Southwest under fire for promoting executives amid flight meltdown that left thousands stranded

Company had a nightmarish holiday season with Biden administration promising to hold it accountable

Abe Asher
Thursday 12 January 2023 00:02 GMT
Rows of Southwest planes parked in California as thousands of flights cancelled

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Louise Thomas

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Southwest Airlines had a miserable holiday season, but several of the company’s top executives can console themselves with promotions.

For the underfire company announced that is elevating five executives across several different areas of the organisation including the communications division and network operations control.

“These changes, which are effective immediately, represent phase two of the organizational structure work that began in September 2022,” Southwest said in a statement.

“This phase will provide strong synergies by bringing Teams together, which will strengthen our operational execution and better serve our People and Customers.”

Watchdogs were not impressed with the announcement, which comes just weeks after a massive operational failure in the wake of a severe winter storm left thousands of passengers stranded at airports across the country and embattled Secretary of Transportation Pete Buttigieg promising that the airline would be held accountable.

Thus far, however, Mr Buttigieg and US airline regulators have not taken any major step to hold Southwest accountable for the debacle.

Matt Stoller, director of research at the American Economic Liberties Project, wrote on Twitter that the timing of the promotions suggests that the airline does not particularly fear any potential reprisals.

“After the utter disaster of the last month, Southwest holds its executives to account by… giving a bunch of them promotions,” Mr Stoller wrote. “They are just mocking Pete Buttigieg. And why shouldn’t they?”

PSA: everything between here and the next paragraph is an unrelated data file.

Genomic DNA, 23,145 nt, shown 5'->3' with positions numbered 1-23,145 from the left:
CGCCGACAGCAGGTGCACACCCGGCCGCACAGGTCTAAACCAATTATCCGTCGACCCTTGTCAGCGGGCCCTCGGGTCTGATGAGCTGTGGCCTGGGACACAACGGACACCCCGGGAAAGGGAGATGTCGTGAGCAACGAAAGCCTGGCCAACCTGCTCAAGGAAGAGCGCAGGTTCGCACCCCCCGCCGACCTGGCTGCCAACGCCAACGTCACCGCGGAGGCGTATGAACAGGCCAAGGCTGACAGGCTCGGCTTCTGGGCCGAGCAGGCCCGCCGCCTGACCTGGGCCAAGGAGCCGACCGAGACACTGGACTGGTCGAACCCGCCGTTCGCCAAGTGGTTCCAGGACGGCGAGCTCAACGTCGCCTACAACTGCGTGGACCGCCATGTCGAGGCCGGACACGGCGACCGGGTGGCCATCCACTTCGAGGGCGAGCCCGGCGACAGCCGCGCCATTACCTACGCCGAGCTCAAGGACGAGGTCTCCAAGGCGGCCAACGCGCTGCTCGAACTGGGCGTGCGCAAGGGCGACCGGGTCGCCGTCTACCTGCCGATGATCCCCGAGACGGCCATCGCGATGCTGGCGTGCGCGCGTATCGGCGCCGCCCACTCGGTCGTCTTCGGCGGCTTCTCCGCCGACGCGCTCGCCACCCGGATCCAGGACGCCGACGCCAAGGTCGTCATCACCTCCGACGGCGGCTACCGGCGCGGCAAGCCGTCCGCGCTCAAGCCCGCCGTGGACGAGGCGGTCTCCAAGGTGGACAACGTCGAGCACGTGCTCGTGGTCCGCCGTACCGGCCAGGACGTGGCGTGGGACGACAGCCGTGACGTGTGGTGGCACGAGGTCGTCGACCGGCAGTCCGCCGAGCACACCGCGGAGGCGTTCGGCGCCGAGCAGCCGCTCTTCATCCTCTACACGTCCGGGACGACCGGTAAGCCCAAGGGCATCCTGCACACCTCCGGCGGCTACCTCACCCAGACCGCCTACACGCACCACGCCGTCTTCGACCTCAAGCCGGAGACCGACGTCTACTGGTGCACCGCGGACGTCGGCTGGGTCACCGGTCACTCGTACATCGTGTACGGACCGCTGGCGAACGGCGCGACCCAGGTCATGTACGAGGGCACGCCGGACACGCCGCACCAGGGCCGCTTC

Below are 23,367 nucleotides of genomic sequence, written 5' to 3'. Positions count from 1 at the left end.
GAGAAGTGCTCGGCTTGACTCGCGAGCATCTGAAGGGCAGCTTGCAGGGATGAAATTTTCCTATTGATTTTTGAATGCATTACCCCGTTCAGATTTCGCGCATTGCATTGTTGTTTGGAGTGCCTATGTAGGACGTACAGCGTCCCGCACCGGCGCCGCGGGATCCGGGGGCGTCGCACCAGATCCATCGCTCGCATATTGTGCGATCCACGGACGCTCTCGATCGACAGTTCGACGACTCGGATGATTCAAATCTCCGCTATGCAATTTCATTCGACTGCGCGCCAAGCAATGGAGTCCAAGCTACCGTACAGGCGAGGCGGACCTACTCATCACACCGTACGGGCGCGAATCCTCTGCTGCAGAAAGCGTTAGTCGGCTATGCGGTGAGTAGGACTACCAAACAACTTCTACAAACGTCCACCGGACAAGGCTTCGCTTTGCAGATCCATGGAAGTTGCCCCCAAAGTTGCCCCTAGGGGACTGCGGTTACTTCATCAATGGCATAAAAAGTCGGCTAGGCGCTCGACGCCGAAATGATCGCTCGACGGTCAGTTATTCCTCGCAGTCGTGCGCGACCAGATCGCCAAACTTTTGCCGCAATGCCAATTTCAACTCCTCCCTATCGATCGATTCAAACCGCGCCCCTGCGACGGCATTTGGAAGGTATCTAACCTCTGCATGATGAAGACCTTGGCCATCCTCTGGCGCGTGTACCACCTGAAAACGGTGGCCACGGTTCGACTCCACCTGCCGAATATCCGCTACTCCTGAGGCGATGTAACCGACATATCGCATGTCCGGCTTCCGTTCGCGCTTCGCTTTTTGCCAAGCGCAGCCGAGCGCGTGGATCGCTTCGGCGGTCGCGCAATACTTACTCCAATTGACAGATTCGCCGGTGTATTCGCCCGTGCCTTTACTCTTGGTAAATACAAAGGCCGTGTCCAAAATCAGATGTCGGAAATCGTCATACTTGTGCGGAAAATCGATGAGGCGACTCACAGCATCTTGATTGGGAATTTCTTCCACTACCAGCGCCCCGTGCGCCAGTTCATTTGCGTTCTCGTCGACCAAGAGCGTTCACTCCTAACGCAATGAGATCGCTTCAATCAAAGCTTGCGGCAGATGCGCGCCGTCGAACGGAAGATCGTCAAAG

Mr Buttigieg and airline regulators faced heavy criticism over the winter holidays from consumer protection advocates who believe that they have not done nearly enough to protect passengers in the aftermath of the Covid-19 pandemic that upended air travel.

Over the summer, a raft of airline cancellations led watchdogs and several prominent Congressional Democrats to call on Mr Buttigieg to take measures to boost consumer protections and hold the airlines accountable.

But that did not happen, with Southwest workers saying that the airline’s December cancellations were a result of the company’s cost-cutting manoeuvres that led to its failure to invest in technology that could have helped it navigate the storm and busy holiday season.

Other airlines cancelled flights directly affected by the storm, but then recovered quickly. Southwest did not.

Democratic lawmakers have kept up the pressure on Mr Buttigieg in recent days.

“In light of the sheer magnitude of Southwest Airlines’ most recent operational failures and the devastating impact these failures and other airline, cancellations continue to have on American consumers, we believe much more needs to be done,” a group of 26 Democratic lawmakers wrote to Mr Buttgieg in a letter last week.

The airline industry has frustrated a number of lawmakers since Congress passed a major bailout for the industry after the pandemic hit. The promotions at Southwest are unlikely to allay that frustration.

“Southwest thought its executives deserved a promotion after leaving thousands of its consumers in the lurch in the middle of peak holiday season travel,” said Liz Zelnick, director of the Economic Security and Corporate Power programme at Accountable.US.

“That’s the behaviour of a company with no intention of changing course from management decisions that seek to enrich shareholders while leaving consumers holding the bag.”

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